Sun burns brightest in latest IDC server study In the last quarter of 2006, Sun’s server revenue grew nearly 15 percent, while Hewlett-Packard took the top blade vendor spot from its longtime rival IBM, according to a study by IDC. [eWEEK]
HP pays for PolyServe while IBM and Dell watch Cluster a Go Go [TheReg]
Dell allows customers to buy new notebooks without Windows Dell decides to sell notebooks without operating systems by customer request. [DailyTech]
Flaws in tech support tools open PCs to attack The risky security holes are in tools commonly provided by software makers and ISPs to provide remote tech support. [CNET]
The movement to green facilities is nothing new. The United States Green Building Council (USGBC) has been working on bringing environmental awareness to the forefront of business consciousness for some time now. Through smart building design and power usage, companies — more specifically the buildings they inhabit — are certified as green friendly.
That means the company who is certified gets to hang a plaque in the lobby of the building. While that may not sound like much, the small environmental footprint is noble goal to have. Oh, and the company running the building will save a wheelbarrow full of money each year by taking advantage of lower energy costs and other green-back saving strategies which are inherent to certification.
Now it looks like the IT community is jumping on the same bandwagon and noticing that there actually is money in doing the right thing. (I’m sure the idea of wheelbarrows full of money had something to do with the move to eco-conservatism.) The “IT titans,” as CNET so eloquently puts it, include Advanced Micro Devices, Intel, Dell, Hewlett-Packard, IBM, Microsoft, Sun Microsystems, Rackable Systems, SprayCool, VWware and American Power Conversion. They are all member of the GreenGrid board, whose goal is to “lower the overall consumption of power in data centers around the globe.”
It’s a good idea for these companies to make this move, but I have to wonder if it is a little late in the game. Data center managers and VARs have, I’m sure, been trying to figure out ways to lower energy consumption in server rooms and data centers for a long time. Different cooling techniques, rack configuration — I bet they’d even hang garland and sing Christmas carols year round if they thought their servers would eat less energy — aren’t exactly breaking news.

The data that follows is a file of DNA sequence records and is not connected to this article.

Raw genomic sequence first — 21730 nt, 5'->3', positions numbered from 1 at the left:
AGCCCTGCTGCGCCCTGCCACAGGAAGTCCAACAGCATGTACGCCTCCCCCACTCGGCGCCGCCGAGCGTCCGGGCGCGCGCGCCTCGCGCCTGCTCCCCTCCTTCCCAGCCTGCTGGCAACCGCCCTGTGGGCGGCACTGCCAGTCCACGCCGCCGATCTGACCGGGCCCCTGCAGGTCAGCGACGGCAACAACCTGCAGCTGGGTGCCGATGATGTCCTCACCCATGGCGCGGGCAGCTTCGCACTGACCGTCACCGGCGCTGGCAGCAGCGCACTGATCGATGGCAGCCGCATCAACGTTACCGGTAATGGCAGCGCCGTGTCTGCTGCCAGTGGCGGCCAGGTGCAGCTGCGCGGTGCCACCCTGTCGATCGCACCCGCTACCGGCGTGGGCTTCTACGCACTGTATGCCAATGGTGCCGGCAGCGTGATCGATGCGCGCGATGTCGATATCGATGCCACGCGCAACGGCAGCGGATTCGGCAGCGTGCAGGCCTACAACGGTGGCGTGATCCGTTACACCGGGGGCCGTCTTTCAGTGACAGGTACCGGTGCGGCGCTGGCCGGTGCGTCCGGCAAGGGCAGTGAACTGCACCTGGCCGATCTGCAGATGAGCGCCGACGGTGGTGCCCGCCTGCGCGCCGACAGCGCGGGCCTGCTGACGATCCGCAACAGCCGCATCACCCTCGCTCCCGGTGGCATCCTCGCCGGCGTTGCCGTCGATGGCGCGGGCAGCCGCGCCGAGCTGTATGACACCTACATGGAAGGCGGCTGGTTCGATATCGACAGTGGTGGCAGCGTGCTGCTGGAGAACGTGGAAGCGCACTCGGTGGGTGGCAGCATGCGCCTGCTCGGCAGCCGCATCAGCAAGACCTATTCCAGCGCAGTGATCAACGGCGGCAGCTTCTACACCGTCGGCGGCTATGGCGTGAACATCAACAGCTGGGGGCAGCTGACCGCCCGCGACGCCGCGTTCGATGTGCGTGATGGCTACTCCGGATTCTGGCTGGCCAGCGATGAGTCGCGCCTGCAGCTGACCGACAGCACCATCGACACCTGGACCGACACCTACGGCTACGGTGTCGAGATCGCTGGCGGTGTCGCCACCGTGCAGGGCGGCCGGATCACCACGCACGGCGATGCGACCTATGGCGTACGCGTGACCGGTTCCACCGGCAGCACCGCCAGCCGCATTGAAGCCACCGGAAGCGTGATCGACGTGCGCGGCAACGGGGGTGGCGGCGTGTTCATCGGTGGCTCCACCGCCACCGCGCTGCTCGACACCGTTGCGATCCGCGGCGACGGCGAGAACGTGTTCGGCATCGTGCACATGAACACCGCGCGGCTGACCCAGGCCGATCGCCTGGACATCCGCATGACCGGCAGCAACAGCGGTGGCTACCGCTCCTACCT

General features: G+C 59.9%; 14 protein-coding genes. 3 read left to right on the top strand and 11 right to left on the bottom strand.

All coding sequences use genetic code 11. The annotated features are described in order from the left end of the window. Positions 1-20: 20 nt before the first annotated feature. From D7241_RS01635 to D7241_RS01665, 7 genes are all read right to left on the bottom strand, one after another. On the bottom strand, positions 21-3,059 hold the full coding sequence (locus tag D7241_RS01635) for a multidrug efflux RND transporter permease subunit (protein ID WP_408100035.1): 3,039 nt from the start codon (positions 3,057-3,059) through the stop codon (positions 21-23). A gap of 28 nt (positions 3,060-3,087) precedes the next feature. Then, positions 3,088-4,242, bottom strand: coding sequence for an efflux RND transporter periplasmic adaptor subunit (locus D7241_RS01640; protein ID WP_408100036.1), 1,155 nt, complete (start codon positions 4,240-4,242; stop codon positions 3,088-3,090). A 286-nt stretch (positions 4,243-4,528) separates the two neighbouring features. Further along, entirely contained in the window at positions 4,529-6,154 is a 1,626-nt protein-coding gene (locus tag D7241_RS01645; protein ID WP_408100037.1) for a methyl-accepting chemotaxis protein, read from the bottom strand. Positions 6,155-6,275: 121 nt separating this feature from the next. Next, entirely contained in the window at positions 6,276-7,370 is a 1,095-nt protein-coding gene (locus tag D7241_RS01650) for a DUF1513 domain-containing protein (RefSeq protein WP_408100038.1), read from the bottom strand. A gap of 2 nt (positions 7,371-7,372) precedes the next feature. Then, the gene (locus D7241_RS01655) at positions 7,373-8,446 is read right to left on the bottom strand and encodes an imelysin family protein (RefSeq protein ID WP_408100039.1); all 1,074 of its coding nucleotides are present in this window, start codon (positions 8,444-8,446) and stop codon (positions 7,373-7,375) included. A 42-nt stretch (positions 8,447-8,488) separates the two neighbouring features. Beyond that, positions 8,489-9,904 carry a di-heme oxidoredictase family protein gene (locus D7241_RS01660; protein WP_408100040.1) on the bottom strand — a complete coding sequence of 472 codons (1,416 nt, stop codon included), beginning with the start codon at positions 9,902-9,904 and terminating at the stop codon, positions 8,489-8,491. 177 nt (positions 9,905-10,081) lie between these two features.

But better late than never, and I do see channel benefits in the long run. Once the bureaucracy of forming a group like this is finished and these companies do start putting out green products — products that consume less energy and have a smaller footprint, for example — VARs may be able to take the garland down.
As part of our relentless search for market-trend indicators (it was the No. 1 item in a Google on “linux market prediction”), we ran across this eruditely argued analysis of the tenuous market position of Windows and the need of the industry to move beyond its dependence on Microsoft:
Are you a Microsoft investor? Be afraid. Be very afraid. By 2010 Windows will be as dead as CP/M, and every Windows-based software vendor will be either supporting Linux or out of business.
The process is in fact 80% complete:
The end result is already obvious to bright CEOs,
Why haven’t we noticed yet?
and will shortly be obvious even to bright mainstream press columnists.
Oh. Maybe they’ll tell us.
subhed: How do you extrapolate an exponential?
Now we’re ready to believe. That subheading makes the whole thing sound like one of those papers the smart kid turned in during Advanced Physics – the ones you wanted to refute, but couldn’t figure out how.
Then we noticed the publication date: Jan 10, 1999.
Back to covering Vista.
Dell computers get Linux pre-installed After all the speculation, Dell has announced it will start selling computers with pre-installed Linux distributions instead of Microsoft Windows. [TechTree]
Exchange Server 2007 Service Pack 1 gets a due dateMicrosoft’s Exchange Server 2007 Service Pack (SP) 1 now has an official due date: Same time as Longhorn Server in the latter half of 2007.
[All About Microsoft]
Intel pushes denser data centres Intel has kicked off a campaign to make data centres more efficient and less environmentally damaging. Paradoxically, one of its key messages seems to be that companies need to refresh their servers – ie. buy new ones – more often. [TheReg]
IBM not ready to say Oracle’s Linux compatibleIBM is not ready to guarantee that its computer programs are compatible with Oracle Corp.’s recently launched version of the Linux operating system, an IBM spokesman said on Friday. [Reuters]